Lauren Goode on The Verge:
NPD estimates that nearly 33 million fitness trackers were out there in the wild by the end of the fourth quarter of 2015 (though, not necessarily being worn —see earlier point), compared with 13 million smartwatches. And Fitbit still holds a whopping share of the activity tracking market, accounting for 79 percent of sales.
I made the same mistake twice. I thought tablets would kill the e-reader -wrong- and I thought that smartwatches would kill the fitbit and other similar wearables.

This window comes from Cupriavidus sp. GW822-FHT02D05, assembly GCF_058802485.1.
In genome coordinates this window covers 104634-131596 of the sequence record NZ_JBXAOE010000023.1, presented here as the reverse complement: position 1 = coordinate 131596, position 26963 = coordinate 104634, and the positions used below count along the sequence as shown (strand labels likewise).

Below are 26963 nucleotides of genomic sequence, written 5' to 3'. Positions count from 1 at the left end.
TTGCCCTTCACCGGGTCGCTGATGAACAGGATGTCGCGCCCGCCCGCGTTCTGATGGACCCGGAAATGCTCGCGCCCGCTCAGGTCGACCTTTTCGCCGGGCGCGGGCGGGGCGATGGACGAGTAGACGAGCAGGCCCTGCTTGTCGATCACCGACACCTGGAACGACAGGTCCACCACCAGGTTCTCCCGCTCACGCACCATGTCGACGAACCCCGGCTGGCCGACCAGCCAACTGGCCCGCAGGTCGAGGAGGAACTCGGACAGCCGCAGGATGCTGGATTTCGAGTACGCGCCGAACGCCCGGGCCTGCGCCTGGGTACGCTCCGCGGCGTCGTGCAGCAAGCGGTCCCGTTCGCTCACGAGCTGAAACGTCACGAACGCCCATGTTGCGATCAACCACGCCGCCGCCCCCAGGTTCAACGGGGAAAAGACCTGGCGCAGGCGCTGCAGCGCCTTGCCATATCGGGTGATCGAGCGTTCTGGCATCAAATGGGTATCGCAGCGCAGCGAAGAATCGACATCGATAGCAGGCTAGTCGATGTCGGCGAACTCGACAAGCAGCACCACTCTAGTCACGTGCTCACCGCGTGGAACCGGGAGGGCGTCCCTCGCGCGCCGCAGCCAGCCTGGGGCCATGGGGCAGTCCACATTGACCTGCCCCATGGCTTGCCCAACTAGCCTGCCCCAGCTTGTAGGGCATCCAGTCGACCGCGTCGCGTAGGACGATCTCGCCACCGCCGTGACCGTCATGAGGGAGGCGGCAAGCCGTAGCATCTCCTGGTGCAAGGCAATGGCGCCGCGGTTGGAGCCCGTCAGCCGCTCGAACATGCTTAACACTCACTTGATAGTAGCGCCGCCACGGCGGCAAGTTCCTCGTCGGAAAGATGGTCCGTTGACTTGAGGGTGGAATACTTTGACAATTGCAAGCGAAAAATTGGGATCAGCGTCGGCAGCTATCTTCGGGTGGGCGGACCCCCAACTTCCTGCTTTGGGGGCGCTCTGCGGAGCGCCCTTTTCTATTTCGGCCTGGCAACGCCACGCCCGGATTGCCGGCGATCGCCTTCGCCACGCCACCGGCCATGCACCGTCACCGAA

On that early thoughts, I assumed that e-readers didn’t deliver anything special to the reading experience. They did, of course: easier on the eyes, free-distraction reading and an everlasting battery were arguments too important to dismiss.
The same has happened with wearables: they have become something nice to wear on, they provide simplicity and don’t overcomplicate the product, and again, they’ve got near everlasting batteries -at least, compared to smartwatches-.
Hopefully I won’t make the same mistake again. A device that does something but also a lot of other things isn’t necessarily better. In fact, most of the times the experience is worse when you were just looking for that something in the first place.